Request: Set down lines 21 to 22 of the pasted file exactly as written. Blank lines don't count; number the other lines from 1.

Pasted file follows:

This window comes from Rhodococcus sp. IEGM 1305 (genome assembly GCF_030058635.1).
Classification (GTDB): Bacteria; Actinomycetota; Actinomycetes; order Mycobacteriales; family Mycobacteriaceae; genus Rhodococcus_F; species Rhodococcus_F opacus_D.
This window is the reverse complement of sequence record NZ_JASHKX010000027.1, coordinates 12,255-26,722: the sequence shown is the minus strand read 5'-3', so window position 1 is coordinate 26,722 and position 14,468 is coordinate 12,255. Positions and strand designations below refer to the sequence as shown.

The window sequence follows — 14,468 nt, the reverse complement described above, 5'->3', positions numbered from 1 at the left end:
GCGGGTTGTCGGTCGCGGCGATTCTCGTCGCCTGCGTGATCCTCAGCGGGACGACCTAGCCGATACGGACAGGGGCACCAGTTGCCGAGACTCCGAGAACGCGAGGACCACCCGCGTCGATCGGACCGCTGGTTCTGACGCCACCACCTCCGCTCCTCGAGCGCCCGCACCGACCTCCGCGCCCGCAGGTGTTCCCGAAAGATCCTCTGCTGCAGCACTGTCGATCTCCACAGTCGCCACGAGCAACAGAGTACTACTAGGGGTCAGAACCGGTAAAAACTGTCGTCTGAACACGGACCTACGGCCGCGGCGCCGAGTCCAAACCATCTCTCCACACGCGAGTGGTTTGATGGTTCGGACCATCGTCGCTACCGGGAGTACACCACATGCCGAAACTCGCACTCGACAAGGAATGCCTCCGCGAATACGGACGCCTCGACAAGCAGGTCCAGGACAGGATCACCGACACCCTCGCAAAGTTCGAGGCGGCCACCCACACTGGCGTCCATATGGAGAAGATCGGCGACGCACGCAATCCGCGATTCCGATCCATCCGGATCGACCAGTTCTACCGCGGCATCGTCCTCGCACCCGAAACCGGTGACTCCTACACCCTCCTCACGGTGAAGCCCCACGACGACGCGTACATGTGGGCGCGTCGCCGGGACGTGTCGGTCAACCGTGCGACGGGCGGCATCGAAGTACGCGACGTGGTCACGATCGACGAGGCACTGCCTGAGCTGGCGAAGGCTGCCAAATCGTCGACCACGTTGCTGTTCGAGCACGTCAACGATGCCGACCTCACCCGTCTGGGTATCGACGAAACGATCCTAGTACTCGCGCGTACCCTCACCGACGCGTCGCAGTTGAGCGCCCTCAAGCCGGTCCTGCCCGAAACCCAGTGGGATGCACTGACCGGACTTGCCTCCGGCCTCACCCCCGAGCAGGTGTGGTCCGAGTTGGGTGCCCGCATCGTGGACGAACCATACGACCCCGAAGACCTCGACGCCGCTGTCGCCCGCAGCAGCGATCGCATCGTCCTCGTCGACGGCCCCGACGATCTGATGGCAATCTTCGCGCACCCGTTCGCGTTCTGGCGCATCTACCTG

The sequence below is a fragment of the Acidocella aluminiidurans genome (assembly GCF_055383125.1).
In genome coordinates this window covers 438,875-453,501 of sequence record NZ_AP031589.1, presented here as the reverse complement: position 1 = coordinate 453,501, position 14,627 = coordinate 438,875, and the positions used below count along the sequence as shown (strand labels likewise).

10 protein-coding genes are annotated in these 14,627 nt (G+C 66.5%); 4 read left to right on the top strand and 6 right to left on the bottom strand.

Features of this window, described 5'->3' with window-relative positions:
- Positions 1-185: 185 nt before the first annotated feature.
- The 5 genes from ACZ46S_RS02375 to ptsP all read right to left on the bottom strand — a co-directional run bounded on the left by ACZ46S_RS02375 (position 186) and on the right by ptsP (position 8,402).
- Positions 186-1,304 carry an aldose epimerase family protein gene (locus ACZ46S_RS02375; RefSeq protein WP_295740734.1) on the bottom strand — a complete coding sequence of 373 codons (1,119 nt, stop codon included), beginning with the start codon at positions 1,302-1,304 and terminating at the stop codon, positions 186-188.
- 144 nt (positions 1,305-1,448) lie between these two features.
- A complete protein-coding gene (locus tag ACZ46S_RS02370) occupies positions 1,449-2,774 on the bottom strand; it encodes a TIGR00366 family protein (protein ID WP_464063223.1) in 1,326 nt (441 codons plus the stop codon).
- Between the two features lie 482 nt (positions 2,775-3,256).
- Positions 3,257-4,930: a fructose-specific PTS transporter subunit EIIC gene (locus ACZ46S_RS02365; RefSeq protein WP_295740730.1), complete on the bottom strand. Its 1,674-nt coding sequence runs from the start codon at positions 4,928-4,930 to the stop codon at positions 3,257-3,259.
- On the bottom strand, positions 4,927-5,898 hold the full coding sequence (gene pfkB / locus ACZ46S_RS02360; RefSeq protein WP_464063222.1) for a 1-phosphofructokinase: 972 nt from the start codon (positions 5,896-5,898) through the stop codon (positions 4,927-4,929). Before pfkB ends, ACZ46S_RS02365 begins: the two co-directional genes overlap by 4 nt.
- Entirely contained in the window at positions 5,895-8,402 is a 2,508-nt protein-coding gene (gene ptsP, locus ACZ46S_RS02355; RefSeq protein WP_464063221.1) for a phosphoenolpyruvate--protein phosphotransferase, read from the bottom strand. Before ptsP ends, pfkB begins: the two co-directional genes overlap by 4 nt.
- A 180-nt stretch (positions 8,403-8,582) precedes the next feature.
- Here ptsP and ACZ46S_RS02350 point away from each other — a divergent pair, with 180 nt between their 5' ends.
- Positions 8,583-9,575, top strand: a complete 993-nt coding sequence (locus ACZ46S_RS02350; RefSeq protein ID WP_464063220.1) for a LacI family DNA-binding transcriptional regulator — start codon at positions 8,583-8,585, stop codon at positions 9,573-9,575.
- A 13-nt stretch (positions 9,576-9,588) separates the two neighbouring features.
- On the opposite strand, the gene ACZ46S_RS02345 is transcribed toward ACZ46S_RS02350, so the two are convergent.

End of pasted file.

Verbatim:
- Positions 8,583-9,575, top strand: a complete 993-nt coding sequence (locus ACZ46S_RS02350; RefSeq protein ID WP_464063220.1) for a LacI family DNA-binding transcriptional regulator — start codon at positions 8,583-8,585, stop codon at positions 9,573-9,575.
- A 13-nt stretch (positions 9,576-9,588) separates the two neighbouring features.